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John Bair
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Getting Schools to Say Yes to Distracted Driving Awareness Presentations

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End Distracted Driving (EndDD.org) is a distracted driving awareness movement that hundreds of thousands of people in the U.S. and Canada have heard about. The campaign has been gaining momentum since Joel Feldman and Dianne Anderson founded EndDD.org in memory of their daughter Casey, who was killed by a distracted driver.

With the help of community leaders, trial lawyers and other professionals, EndDD.org provides science-based presentations to middle school, high school and college students, and to adults, parents and businesses. To date, more than 325,000 teens and adults have seen EndDD.org presentations, and more talks are being scheduled every day.

The presentations are informative, interesting, and inspiring, and there are still MANY schools the campaign has not reached. Scheduling an EndDD.org presentation is all about getting in front of the movers and shakers who get excited and get it on the school’s schedule. Below are a few tips for getting schools to say yes.

Step One: Talk to the Right People

distracted driving presentationWhen reaching out, make sure you’re speaking to the right stakeholders from the beginning. Who does the scheduling for lunchtime presentations and assemblies? Sure, the school principal could easily get EndDD.org talks booked, but they’re often too busy and difficult to pin down for a meeting. Instead, think about the people who are working with the students all the time – especially those whose job it is to take safety seriously. That means possibly contacting and talking with the school nurses, health aides, physical education instructors, counselors, athletic coaches and trainers, and parents.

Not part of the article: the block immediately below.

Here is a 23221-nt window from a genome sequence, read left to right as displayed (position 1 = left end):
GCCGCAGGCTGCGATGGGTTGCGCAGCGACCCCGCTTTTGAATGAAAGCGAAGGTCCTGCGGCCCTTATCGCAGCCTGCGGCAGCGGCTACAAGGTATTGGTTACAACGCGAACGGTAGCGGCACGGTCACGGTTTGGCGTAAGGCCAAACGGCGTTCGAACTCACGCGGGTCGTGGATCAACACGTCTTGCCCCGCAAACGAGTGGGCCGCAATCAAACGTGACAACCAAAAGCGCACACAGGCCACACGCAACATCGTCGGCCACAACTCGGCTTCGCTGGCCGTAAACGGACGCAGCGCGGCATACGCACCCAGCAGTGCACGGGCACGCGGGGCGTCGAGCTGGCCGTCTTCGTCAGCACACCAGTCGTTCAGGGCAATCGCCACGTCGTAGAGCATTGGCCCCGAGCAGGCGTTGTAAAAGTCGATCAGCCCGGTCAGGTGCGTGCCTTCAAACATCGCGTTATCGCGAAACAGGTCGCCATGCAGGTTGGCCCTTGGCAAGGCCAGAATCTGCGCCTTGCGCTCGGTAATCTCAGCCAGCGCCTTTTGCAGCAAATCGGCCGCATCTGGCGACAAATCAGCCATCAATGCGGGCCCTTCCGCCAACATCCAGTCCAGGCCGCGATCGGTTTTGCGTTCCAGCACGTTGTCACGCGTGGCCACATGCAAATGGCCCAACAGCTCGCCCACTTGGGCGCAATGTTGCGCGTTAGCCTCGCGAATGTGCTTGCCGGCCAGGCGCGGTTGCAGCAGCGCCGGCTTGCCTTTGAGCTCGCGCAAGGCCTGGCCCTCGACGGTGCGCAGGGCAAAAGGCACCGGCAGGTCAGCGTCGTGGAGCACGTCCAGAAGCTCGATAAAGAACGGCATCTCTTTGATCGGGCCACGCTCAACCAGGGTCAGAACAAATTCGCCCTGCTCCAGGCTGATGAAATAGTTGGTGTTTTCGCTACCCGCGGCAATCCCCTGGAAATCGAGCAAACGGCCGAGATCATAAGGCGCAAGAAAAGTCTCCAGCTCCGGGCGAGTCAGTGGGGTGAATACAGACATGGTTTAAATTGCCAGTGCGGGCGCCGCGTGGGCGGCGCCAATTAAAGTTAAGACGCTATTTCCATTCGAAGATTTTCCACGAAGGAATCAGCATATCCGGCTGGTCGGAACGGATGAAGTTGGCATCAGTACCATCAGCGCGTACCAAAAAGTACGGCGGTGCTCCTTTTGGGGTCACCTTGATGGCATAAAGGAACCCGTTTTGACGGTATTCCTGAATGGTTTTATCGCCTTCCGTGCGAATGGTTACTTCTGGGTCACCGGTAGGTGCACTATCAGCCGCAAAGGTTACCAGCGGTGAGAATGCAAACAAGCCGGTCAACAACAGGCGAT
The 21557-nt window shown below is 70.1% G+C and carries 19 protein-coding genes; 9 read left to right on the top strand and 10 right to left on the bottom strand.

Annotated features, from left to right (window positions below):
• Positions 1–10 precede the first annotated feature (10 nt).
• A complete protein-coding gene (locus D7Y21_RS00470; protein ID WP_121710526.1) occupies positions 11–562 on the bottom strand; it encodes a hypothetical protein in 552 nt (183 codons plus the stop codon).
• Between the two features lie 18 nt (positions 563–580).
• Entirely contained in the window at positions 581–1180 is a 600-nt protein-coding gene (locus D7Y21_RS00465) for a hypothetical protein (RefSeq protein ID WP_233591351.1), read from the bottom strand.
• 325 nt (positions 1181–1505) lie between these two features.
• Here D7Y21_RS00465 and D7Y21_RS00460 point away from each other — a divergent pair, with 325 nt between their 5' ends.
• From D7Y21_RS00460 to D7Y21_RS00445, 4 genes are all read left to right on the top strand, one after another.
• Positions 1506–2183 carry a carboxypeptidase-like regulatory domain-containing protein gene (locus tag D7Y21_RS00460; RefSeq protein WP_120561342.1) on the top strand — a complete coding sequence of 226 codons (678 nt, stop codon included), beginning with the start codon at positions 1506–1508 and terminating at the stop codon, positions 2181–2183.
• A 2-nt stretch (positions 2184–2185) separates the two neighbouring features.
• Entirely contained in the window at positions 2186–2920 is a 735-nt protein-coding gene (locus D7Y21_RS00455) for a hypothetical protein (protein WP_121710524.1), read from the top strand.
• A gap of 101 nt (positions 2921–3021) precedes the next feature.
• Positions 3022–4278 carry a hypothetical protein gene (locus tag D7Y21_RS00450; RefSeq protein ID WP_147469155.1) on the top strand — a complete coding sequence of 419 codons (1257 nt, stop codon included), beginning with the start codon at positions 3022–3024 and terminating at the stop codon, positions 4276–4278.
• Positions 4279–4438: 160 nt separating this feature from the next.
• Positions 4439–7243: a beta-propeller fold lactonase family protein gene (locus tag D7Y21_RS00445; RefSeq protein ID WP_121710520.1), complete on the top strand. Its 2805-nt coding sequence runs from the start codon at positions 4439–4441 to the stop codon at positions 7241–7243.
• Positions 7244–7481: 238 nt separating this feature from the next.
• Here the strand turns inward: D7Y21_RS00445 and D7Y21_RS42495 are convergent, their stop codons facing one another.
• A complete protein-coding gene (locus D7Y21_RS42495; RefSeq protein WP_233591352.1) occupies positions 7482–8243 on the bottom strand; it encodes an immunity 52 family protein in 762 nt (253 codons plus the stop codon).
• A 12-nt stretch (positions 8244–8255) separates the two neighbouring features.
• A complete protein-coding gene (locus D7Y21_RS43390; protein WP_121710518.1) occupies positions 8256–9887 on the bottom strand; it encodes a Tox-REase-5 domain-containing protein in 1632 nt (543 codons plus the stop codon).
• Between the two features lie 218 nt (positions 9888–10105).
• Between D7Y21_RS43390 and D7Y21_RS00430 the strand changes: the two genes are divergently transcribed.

A word about parents: there’s always that one parent or group of parents in every class who gets things done. Who is in charge of the freshman class? What about the eighth graders? And so on. The student class president might be able to get involved, too. It’s all about getting access to the people who aren’t school administrators but can easily elevate the idea of a talk to the right people.

Important: When you’ve found the right person to help you get the talks scheduled, be sure to explain to them that the presentations are free and can fit into a class period.

The local mayor’s office or other community-based organizations might think it’s a good idea to have a district-wide program using EndDD.org. Partnering with other safety organizations, police officers, and Students Against Destructive Decisions (SADD) chapters has the potential to push the campaign further. Reaching out to these groups and public figures could mean gaining the opportunity to join forces with other nearby speakers and visit every school in the area. That’s truly maximizing your impact.

Utilizing the Resources on EndDD.org

EndDD.org has a dedicated page of speaker resources that take the guesswork out of the entire process – from the initial cover letter to the full student presentation to additional campaign materials to help you spread the message.